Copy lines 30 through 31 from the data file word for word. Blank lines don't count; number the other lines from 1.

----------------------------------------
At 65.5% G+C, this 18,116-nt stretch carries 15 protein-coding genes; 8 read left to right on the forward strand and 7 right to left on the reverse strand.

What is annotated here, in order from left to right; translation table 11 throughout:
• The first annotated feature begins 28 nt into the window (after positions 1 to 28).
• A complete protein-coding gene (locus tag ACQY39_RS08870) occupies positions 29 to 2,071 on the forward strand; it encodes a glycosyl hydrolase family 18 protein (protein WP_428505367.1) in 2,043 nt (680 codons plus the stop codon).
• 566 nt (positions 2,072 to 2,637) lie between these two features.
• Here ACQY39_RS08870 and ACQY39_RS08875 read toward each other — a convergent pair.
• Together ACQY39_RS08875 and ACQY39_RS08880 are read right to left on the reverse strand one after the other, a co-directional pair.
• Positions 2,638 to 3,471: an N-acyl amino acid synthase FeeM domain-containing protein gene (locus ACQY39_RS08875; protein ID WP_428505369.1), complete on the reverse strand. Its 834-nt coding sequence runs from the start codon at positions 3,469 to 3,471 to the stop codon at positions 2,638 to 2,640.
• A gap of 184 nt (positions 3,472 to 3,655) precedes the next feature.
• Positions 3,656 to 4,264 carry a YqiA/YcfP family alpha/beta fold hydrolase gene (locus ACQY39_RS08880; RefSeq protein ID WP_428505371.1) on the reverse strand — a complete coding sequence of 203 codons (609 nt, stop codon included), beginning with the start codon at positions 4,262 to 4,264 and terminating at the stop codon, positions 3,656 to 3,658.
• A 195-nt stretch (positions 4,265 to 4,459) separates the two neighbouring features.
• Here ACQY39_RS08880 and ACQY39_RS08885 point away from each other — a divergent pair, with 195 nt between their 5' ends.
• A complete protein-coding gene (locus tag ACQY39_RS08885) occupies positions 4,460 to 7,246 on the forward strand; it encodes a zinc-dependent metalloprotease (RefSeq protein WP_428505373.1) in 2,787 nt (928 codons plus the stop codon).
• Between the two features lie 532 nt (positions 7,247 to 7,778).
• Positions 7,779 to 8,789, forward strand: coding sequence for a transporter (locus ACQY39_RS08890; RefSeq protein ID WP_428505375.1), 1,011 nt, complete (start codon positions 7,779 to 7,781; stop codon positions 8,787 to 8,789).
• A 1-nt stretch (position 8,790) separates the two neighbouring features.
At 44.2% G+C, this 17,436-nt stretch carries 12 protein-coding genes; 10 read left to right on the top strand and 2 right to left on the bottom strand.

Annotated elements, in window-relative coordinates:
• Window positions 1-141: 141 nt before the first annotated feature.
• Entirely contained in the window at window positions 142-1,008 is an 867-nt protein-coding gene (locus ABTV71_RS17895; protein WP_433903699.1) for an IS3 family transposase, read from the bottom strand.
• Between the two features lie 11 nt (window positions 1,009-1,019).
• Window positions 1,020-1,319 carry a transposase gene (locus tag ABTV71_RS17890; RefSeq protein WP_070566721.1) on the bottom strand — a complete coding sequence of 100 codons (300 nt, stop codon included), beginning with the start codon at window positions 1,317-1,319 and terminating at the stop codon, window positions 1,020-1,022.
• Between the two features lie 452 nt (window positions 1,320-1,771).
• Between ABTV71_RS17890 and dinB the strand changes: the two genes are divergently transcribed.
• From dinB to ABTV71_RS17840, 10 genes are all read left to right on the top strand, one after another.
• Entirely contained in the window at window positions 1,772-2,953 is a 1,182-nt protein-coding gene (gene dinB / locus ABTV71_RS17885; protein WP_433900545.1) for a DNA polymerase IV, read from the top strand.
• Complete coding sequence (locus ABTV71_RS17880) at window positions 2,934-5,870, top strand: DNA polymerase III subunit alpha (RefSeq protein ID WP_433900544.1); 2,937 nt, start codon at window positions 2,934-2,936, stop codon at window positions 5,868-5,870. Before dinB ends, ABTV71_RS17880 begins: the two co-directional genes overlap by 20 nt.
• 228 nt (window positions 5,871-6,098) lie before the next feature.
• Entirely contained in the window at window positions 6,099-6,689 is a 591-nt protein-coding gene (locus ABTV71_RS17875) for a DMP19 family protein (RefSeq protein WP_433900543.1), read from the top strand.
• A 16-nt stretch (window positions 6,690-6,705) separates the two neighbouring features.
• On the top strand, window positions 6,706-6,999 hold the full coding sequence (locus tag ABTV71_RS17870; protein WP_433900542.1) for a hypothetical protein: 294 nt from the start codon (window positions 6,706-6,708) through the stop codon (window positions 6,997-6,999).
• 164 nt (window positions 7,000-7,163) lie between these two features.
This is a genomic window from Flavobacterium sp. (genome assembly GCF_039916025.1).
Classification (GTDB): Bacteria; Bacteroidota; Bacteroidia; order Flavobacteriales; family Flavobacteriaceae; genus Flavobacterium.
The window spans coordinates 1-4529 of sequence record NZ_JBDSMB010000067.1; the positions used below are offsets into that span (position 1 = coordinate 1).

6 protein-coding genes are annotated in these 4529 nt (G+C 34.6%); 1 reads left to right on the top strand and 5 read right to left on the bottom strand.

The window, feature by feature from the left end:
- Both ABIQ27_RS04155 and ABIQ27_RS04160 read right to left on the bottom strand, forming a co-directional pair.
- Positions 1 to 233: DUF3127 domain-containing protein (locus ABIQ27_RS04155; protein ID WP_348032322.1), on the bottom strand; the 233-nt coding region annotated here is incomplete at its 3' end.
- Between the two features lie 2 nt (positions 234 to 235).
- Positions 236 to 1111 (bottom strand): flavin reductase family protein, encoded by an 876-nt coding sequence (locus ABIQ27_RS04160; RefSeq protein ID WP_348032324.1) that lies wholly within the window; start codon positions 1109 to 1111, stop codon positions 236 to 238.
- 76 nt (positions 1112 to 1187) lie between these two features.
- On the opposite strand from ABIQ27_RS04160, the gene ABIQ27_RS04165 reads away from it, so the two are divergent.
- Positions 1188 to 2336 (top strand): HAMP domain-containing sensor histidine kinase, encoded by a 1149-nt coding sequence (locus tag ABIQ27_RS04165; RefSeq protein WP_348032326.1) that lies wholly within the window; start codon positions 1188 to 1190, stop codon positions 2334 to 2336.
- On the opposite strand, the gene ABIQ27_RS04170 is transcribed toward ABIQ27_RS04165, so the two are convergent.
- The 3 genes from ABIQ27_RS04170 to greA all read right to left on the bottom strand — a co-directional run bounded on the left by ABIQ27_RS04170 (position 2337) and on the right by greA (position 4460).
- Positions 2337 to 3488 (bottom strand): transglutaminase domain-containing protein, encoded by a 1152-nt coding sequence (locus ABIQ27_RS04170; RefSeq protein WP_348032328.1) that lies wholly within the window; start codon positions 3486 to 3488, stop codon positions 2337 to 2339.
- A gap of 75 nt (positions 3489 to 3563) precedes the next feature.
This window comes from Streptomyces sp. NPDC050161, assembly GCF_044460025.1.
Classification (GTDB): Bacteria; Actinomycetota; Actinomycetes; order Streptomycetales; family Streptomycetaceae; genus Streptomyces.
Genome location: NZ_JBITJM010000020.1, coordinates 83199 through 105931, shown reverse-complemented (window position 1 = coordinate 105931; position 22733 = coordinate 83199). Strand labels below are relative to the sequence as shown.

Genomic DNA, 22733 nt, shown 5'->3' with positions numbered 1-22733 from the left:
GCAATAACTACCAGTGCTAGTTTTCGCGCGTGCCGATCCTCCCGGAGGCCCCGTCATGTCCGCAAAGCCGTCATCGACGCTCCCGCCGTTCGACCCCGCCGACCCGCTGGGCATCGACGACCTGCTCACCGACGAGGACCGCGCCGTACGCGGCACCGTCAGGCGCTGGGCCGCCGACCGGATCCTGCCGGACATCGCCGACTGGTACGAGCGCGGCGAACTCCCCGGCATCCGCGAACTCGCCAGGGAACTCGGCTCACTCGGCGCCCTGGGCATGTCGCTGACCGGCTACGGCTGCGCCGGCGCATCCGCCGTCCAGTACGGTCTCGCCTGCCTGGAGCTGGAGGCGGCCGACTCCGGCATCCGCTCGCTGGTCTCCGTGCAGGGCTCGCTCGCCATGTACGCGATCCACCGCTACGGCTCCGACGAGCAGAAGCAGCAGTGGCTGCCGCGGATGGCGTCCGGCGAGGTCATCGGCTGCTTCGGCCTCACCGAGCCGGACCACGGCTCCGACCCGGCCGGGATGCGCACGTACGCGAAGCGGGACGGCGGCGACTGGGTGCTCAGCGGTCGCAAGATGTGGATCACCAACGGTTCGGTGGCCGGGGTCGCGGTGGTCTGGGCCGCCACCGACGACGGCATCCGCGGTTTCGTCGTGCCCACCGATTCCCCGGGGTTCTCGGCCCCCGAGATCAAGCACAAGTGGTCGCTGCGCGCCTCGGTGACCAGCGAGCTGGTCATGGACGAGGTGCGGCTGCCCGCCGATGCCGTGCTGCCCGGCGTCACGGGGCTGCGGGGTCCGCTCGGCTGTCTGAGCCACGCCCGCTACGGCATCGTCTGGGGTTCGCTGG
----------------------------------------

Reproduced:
• A 16-nt stretch (window positions 6,690-6,705) separates the two neighbouring features.
• On the top strand, window positions 6,706-6,999 hold the full coding sequence (locus tag ABTV71_RS17870; protein WP_433900542.1) for a hypothetical protein: 294 nt from the start codon (window positions 6,706-6,708) through the stop codon (window positions 6,997-6,999).